Plant wildlife friendly seeds: Gardener’s World has some great recommendations of the flowers and seeds you can plant that are best for different species! Planting native flowers helps, as a lot of British wildflowers have been lost to urbanisation and deforestation.
Provide hedgehog houses and bug hotels: By putting Hedgehog houses in your garden, you’ll be providing hedgehogs a safe place to hibernate and shelter! Bug hotels encourage bugs into your garden, providing a safe space for them to breed. And the more bugs you have in your garden, the more birds and animals, who eat these bugs, will follow!
Link up your garden: making small holes in your fence helps link up habitats for wildlife.
Wildlife gardening in student accommodation
Make use of storage boxes: If you have no grass in your garden, you can still support wildlife by buying plants in pots or planting in plastic containers! Make use of any old storage containers you have lying around, fill with soil, and plants, vegetable seeds, bulbs - anything you like!
Put out bird feed: Bird feeders are cheap to buy and can be hung anywhere in your garden - from a tree branch to a nail sticking out of your fence! Birds like spots as high up as possible, to be as far away from predators. Make sure to dispose of seeds that get wet, and replace with dry food, and replace water with clean water in dishes regularly.
Make a herb box: Herbs are cheap to buy from supermarkets and easy to look after! You can grow these indoors, on a windowsill - perfect if you don’t have a garden
Buy a window box: This attaches easily to any windows on any outside windowsill. Plant flowers and plants to attract bees, butterflies and other wildlife into your garden!
Useful links and apps
iNaturalistLink opens in a new window - helps you idenitfy the plants and animals around you. By recording and sharing your observations, you'll create research quality data for scientists working to better understand and protect nature.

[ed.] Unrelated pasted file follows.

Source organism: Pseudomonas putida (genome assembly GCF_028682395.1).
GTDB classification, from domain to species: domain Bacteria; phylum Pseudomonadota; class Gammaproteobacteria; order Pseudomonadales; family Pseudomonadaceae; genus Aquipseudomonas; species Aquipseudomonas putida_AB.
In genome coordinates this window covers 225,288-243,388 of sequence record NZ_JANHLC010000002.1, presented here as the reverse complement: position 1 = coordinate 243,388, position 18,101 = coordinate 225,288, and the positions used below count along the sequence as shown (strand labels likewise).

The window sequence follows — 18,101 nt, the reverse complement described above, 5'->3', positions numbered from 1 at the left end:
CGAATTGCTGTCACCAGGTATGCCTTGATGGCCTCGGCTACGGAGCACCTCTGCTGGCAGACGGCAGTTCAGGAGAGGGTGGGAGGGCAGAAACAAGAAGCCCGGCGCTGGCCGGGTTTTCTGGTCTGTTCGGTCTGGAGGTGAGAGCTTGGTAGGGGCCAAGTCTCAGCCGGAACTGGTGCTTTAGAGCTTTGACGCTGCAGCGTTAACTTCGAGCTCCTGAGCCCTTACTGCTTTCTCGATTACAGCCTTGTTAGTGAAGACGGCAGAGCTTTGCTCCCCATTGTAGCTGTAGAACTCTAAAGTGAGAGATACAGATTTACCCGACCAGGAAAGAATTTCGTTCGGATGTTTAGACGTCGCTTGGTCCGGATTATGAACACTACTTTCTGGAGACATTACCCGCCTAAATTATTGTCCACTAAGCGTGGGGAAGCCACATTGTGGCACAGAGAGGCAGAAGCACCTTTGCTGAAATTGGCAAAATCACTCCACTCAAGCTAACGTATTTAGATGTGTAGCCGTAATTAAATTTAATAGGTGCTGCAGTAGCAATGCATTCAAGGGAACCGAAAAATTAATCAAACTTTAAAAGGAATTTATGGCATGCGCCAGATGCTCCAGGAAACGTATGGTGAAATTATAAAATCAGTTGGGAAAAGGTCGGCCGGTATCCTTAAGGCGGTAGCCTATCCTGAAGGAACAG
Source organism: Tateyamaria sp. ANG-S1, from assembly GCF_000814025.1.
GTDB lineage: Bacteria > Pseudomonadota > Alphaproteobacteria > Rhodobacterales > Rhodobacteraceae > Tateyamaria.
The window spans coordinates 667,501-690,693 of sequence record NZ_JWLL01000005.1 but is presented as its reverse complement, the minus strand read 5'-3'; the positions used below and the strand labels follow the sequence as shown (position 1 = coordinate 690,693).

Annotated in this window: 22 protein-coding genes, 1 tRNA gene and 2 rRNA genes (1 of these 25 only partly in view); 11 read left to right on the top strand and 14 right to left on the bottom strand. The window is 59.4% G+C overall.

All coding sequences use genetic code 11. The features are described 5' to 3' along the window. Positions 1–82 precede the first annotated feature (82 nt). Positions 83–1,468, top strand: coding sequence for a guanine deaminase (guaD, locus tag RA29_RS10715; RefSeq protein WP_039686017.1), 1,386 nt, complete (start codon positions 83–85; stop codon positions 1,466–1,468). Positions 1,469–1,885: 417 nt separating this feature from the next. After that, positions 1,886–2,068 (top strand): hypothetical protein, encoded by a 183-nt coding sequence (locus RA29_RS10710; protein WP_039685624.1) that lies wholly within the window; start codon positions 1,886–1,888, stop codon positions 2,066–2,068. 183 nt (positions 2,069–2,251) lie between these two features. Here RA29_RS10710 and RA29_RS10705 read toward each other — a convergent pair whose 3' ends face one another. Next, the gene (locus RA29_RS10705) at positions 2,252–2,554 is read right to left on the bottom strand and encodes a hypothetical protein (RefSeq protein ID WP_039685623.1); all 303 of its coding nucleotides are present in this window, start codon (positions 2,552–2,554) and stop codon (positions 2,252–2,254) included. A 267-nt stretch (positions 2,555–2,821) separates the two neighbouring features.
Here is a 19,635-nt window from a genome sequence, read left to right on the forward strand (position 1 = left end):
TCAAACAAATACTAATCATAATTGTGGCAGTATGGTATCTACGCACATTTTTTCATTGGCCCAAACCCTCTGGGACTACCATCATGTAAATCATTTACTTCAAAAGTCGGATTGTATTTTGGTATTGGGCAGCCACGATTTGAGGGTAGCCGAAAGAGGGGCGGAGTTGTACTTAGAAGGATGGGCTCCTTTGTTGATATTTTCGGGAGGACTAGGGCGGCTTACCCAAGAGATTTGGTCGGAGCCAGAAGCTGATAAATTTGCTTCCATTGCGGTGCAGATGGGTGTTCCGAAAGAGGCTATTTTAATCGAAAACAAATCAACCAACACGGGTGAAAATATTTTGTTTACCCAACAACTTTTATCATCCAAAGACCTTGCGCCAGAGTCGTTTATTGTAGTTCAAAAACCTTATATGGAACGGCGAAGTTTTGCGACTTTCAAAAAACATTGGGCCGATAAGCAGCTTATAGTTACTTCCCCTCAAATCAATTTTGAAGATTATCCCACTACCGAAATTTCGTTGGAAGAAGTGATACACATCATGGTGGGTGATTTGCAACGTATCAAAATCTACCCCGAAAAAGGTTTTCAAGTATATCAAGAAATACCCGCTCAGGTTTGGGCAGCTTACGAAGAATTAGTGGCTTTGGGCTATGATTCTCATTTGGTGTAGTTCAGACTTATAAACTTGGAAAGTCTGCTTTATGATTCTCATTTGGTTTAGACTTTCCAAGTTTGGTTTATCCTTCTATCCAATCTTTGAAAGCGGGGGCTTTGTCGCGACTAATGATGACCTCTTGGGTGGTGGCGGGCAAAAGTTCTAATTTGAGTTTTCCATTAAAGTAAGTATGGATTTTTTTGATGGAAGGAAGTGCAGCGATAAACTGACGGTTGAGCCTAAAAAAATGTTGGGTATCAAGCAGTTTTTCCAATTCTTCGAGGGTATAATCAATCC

Seek by iNaturalistLink opens in a new window - use the power of image recognition technology to identify the plants and animals around you.
iRecord ButterfliesLink opens in a new window - an app to guide you through the identification of any butterfly that you see in the UK.
British TreesLink opens in a new window - A Woodland Trust app to identify the UK's native and non-native trees.
Big Hedgehog MapLink opens in a new window - see how many hedgehogs have been sighted in your area, and log your own sightings #HedgehogFriendlyCampus
Solitary and Mason BeesLink opens in a new window - find out how to identify these bees and support them in the garden, plus lots more wildlife blogs.
Nature WebinarsLink opens in a new window - Warwickshire Wildlife Trust have been joined by a number of experts to provide free webinars on topics around ecology and conservation.
UN Sustainable Development GoalsLink opens in a new window - Find out more about the 17 UN SDGs and the targets beneath them.